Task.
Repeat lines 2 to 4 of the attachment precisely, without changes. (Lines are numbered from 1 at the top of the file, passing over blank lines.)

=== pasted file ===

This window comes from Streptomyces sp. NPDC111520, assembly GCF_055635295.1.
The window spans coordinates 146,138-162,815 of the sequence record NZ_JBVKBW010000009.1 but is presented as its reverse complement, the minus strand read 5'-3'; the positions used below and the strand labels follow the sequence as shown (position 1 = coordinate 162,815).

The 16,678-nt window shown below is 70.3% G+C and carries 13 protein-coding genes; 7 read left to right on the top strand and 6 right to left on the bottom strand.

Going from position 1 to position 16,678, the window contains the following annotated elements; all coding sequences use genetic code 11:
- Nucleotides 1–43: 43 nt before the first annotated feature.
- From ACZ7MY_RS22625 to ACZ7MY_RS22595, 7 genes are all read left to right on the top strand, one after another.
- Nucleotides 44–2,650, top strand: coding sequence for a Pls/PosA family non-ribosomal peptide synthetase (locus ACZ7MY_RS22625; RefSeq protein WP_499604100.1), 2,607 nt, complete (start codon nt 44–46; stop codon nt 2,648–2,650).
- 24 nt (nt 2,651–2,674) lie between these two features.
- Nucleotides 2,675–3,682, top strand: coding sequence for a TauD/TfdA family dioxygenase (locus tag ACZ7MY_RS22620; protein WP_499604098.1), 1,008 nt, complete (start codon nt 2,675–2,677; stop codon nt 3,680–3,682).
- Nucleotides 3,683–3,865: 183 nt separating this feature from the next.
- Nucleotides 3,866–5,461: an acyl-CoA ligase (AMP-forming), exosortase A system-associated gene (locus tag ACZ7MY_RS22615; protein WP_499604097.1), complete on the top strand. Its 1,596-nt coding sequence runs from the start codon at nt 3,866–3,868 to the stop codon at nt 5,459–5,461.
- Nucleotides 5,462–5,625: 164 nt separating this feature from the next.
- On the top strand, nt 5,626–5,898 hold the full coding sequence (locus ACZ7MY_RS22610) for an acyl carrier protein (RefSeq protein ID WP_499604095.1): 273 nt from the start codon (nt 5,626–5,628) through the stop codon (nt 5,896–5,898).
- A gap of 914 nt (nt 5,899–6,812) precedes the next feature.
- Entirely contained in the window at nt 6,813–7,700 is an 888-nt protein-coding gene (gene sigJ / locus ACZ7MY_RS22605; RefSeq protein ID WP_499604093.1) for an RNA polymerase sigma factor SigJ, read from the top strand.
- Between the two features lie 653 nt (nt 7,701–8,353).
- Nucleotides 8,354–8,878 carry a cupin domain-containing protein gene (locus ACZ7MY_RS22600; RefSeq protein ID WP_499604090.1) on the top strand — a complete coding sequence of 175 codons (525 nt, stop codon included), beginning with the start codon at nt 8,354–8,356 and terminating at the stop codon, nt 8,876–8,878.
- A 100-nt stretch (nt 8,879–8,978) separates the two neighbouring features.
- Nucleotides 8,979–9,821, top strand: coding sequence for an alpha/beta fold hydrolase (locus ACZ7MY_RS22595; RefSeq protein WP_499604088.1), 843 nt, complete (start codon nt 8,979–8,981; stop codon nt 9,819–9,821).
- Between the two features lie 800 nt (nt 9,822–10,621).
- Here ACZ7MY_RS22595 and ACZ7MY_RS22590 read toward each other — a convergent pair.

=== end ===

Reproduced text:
The window spans coordinates 146,138-162,815 of the sequence record NZ_JBVKBW010000009.1 but is presented as its reverse complement, the minus strand read 5'-3'; the positions used below and the strand labels follow the sequence as shown (position 1 = coordinate 162,815).

The 16,678-nt window shown below is 70.3% G+C and carries 13 protein-coding genes; 7 read left to right on the top strand and 6 right to left on the bottom strand.

Going from position 1 to position 16,678, the window contains the following annotated elements; all coding sequences use genetic code 11: